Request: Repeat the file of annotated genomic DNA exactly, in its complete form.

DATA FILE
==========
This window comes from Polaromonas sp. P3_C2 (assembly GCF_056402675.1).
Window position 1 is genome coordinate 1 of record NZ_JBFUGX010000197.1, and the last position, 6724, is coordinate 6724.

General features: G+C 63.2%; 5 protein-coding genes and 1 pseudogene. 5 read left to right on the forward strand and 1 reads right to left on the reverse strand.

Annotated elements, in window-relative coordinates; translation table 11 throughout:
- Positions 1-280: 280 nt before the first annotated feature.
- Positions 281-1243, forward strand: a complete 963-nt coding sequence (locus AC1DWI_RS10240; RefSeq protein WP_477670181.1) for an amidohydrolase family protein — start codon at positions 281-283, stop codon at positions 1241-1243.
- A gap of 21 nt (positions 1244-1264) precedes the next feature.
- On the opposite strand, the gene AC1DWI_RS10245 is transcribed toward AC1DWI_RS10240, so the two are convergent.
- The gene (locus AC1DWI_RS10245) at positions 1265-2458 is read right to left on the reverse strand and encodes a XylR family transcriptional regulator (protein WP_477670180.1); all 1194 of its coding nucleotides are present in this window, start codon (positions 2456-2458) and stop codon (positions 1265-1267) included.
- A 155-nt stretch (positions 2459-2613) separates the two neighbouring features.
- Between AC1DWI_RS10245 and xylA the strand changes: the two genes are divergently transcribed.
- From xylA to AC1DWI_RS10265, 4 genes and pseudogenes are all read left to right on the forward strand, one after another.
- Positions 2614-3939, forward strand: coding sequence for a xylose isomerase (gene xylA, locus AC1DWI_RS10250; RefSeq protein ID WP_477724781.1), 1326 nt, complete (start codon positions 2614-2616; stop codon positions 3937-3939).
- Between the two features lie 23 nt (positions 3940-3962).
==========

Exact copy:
This window comes from Polaromonas sp. P3_C2 (assembly GCF_056402675.1).
Window position 1 is genome coordinate 1 of record NZ_JBFUGX010000197.1, and the last position, 6724, is coordinate 6724.

General features: G+C 63.2%; 5 protein-coding genes and 1 pseudogene. 5 read left to right on the forward strand and 1 reads right to left on the reverse strand.

Annotated elements, in window-relative coordinates; translation table 11 throughout:
- Positions 1-280: 280 nt before the first annotated feature.
- Positions 281-1243, forward strand: a complete 963-nt coding sequence (locus AC1DWI_RS10240; RefSeq protein WP_477670181.1) for an amidohydrolase family protein — start codon at positions 281-283, stop codon at positions 1241-1243.
- A gap of 21 nt (positions 1244-1264) precedes the next feature.
- On the opposite strand, the gene AC1DWI_RS10245 is transcribed toward AC1DWI_RS10240, so the two are convergent.
- The gene (locus AC1DWI_RS10245) at positions 1265-2458 is read right to left on the reverse strand and encodes a XylR family transcriptional regulator (protein WP_477670180.1); all 1194 of its coding nucleotides are present in this window, start codon (positions 2456-2458) and stop codon (positions 1265-1267) included.
- A 155-nt stretch (positions 2459-2613) separates the two neighbouring features.
- Between AC1DWI_RS10245 and xylA the strand changes: the two genes are divergently transcribed.
- From xylA to AC1DWI_RS10265, 4 genes and pseudogenes are all read left to right on the forward strand, one after another.
- Positions 2614-3939, forward strand: coding sequence for a xylose isomerase (gene xylA, locus AC1DWI_RS10250; RefSeq protein ID WP_477724781.1), 1326 nt, complete (start codon positions 2614-2616; stop codon positions 3937-3939).
- Between the two features lie 23 nt (positions 3940-3962).